If you don’t need the video capture solution skip to Step 3, otherwise best to follow this guide:



    Remember to get the EasyCap Video USB Grabber Fushicai UT007 and not the one mentioned there.

    Step 3

    Option 1 - Hostname setup (easier)

    On some addons like AtmoLight there's the ability to use the hostname or mDNS hostname of your Raspberry Pi device, the mDNS hostname means that locally your machine can always be reached without having to setup any static IP address or any router config.
    On Windows it requires you to have Apple Bonjour installed:

    http://support.apple.com/kb/DL999

    Make sure to disable any Apple software update junk during install as you don't need that if you're only using Bonjour, prevents you from getting update notifications which can be annoying on HTPC machines.

    Your mDNS hostname is always formatted with your device hostname like this:

    <hostname>.local

    For instance your mDNS hostname by default on OpenElec is called "Openelec.local" as its hostname is OpenElec, once the IP for the hostname changes AtmoLight will automatically resolve the new one.
    See the below setup screenshot for an example AtmoLight config.

    Option 2 - Static IP setup

    Make sure you give your raspberry Pi a static IP address, the easiest way is to do it in the OpenElec XBMC interface (you can remove XBMC later on):

    http://wiki.openelec.tv/index.php/OpenELEC_Configuration_Addon#tab=Network

    Step 4

    If you use Mediaportal to play your media content, it's recommended to use the AtmoLight Plugin and for setting this up there's a guide located here: Connect Mediaportal with Hyperion

    Additional configuration

    Only needed if you aren't using WS2801/ APA102 leds

    By default only WS2801 / APA102 (and few other older ones) are supported when you want to directly connect your leds to the Raspberry Pi.
    However there’s a solution for that by using an Arduino as a go between, only connection needed between Raspberry Pi and Arduino is a USB cable.

    You will need an Arduino Uno R3 or better (anything capable of > 115200 baud rate) and connect your leds to it, personally prefer the WS2812B leds but you can use all leds supported by the FastLed library:

    • Adafruit's Neopixel - aka the WS2812B (also WS2811/WS2812, also supported in lo-speed mode) - a 3 wire addressable led chipset
    • TM1809/4 - 3 wire chipset, cheaply available on aliexpress.com
    • TM1803 - 3 wire chipset, sold by radio shack
    • UCS1903 - another 3 wire led chipset, cheap
    • GW6205 - another 3 wire led chipset
    • LPD8806 - SPI based chpiset, very high speed
    • WS2801 - SPI based chipset, cheap and widely available
    • SM16716 - SPI based chipset
    • APA102 - SPI based chipset
    • P9813 - aka Cool Neon's Total Control Lighting
    • DMX - send rgb data out over DMX using arduino DMX libraries
    • SmartMatrix panels - needs the SmartMatrix library - https://github.com/pixelmatix/SmartMatrix

    Complete overview: https://github.com/FastLED/FastLED#supported-led-chipsets

    There are a lot of guides out there but you can use this one to get started:

    http://www.tweaking4all.com/hardware/arduino/arduino-ws2812-led/

    Skip all the Arduino sketches there as we will need our own to make it work with Hyperion.

    After you have connected your LEDS using that guide, you will need to follow these steps:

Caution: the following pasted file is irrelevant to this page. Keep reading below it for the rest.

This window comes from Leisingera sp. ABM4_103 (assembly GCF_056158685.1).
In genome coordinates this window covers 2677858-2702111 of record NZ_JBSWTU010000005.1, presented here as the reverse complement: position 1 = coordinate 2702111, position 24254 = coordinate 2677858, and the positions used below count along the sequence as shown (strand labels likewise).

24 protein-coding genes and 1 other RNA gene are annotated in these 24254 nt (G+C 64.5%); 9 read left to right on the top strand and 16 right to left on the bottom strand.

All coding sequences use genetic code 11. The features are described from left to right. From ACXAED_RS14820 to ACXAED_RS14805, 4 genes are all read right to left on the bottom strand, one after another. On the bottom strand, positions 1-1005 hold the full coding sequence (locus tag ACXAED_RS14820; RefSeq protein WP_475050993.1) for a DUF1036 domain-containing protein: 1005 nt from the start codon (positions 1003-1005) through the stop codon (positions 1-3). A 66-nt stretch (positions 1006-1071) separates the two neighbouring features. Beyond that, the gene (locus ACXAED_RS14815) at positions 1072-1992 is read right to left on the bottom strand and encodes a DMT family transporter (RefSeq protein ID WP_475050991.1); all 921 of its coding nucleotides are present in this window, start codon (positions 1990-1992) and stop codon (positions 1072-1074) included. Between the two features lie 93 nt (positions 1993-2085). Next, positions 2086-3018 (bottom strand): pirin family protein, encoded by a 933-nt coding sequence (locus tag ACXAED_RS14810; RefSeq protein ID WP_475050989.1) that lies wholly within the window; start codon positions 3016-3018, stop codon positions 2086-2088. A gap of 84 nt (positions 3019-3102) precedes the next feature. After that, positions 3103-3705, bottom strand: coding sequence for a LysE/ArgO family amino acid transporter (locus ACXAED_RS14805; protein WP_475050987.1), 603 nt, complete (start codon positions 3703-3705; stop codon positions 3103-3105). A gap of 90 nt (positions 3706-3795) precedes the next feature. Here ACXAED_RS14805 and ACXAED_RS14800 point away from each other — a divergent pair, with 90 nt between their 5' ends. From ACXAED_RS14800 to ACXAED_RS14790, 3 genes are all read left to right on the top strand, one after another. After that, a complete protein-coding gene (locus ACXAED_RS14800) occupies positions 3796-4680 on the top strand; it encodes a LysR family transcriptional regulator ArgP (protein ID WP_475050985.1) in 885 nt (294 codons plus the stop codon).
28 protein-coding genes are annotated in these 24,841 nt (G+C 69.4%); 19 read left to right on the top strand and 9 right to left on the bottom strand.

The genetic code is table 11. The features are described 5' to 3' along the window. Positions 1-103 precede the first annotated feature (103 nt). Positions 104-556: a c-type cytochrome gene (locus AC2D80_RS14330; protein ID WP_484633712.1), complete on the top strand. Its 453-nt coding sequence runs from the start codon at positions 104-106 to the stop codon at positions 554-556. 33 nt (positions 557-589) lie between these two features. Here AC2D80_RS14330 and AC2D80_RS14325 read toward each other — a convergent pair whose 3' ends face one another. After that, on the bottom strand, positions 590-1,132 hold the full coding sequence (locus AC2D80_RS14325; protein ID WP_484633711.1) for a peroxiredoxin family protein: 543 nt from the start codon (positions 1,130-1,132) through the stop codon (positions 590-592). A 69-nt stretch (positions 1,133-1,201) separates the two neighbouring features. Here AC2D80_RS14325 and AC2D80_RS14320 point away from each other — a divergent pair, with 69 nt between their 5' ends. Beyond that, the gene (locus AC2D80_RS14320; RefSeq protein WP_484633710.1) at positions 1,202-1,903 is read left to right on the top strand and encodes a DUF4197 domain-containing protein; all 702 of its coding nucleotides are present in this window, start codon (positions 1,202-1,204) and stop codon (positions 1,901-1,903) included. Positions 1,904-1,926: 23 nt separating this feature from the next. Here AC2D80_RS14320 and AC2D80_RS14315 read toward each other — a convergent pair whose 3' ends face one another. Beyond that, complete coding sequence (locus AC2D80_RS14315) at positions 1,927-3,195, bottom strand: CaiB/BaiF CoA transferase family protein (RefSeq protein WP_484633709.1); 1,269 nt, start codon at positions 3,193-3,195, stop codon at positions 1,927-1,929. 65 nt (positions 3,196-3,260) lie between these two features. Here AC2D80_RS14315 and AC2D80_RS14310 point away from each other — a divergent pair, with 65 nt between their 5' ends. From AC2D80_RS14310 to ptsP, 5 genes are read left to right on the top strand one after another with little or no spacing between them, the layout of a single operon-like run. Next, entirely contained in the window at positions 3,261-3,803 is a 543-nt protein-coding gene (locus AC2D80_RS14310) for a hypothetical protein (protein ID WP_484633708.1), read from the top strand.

- Install Arduino IDE:

    http://arduino.cc/en/main/software

    - Download FastLed library:

    https://github.com/FastLED/FastLED/archive/master.zip

    Extract FastSPI to your Arduino Library folder:

    My Documents/Arduino/Libraries

    - Import this sketch into Arduino IDE and change the settings to match your setup (led type / channels / color order etc..):



    - In some cases it might be needed to increase the serial buffer size in the Arduino program files , if you experience any issues later on like flickering or non-responsive leds follow these steps:

    http://www.hobbytronics.co.uk/arduino-serial-buffer-size


    - Upload to your Arduino device and check to make sure they show color during first startup.
    - Now for the tricky part, we need to do a few steps to make sure the baud rate is high enough to accommodate the data being send from the Raspberry Pi to your Arduino
    - First we need to increase the default baud rate on your Raspberry:

    - Connect your Raspberry Pi to a display and enable SSH:

    http://www.htpcbeginner.com/ssh-into-raspberry-pi-for-remote-administration/

    - Don't be scared of XBMC/Kodi, we don't need it once finished ;)
    - SSH to your Raspberry Pi machine using the default login information:

    Code:
    Login: root
    Password: openelec
    
    - Mount the boot partition read/write:

    Code:
    mount -o remount,rw /flash
    - Open boot config:

    Code:
    nano -w /flash/config.txt
    Add the following line at the end and be careful not to adjust anything else:

    Code:
    #Increase UART speed
    init_uart_clock=14745600
    Press F2 to save and reboot your Raspberry.

    - Now install Hyperion using this guide:

    http://raspberry-at-home.com/hyperion-on-openelec-it-works

    or from the official guide:

    https://github.com/tvdzwan/hyperion/wiki/Installation-on-RPi-with-OpenELEC

    - Create an basis Hyperion config by following step 4 in the Software installation chapter here:



    or from the official guide:

    https://github.com/tvdzwan/hyperion/wiki/configuration

    - Now that we have setup your Raspberry correctly we need to do the same in your Hyperion configuration file, you can open this file with your favorite editor: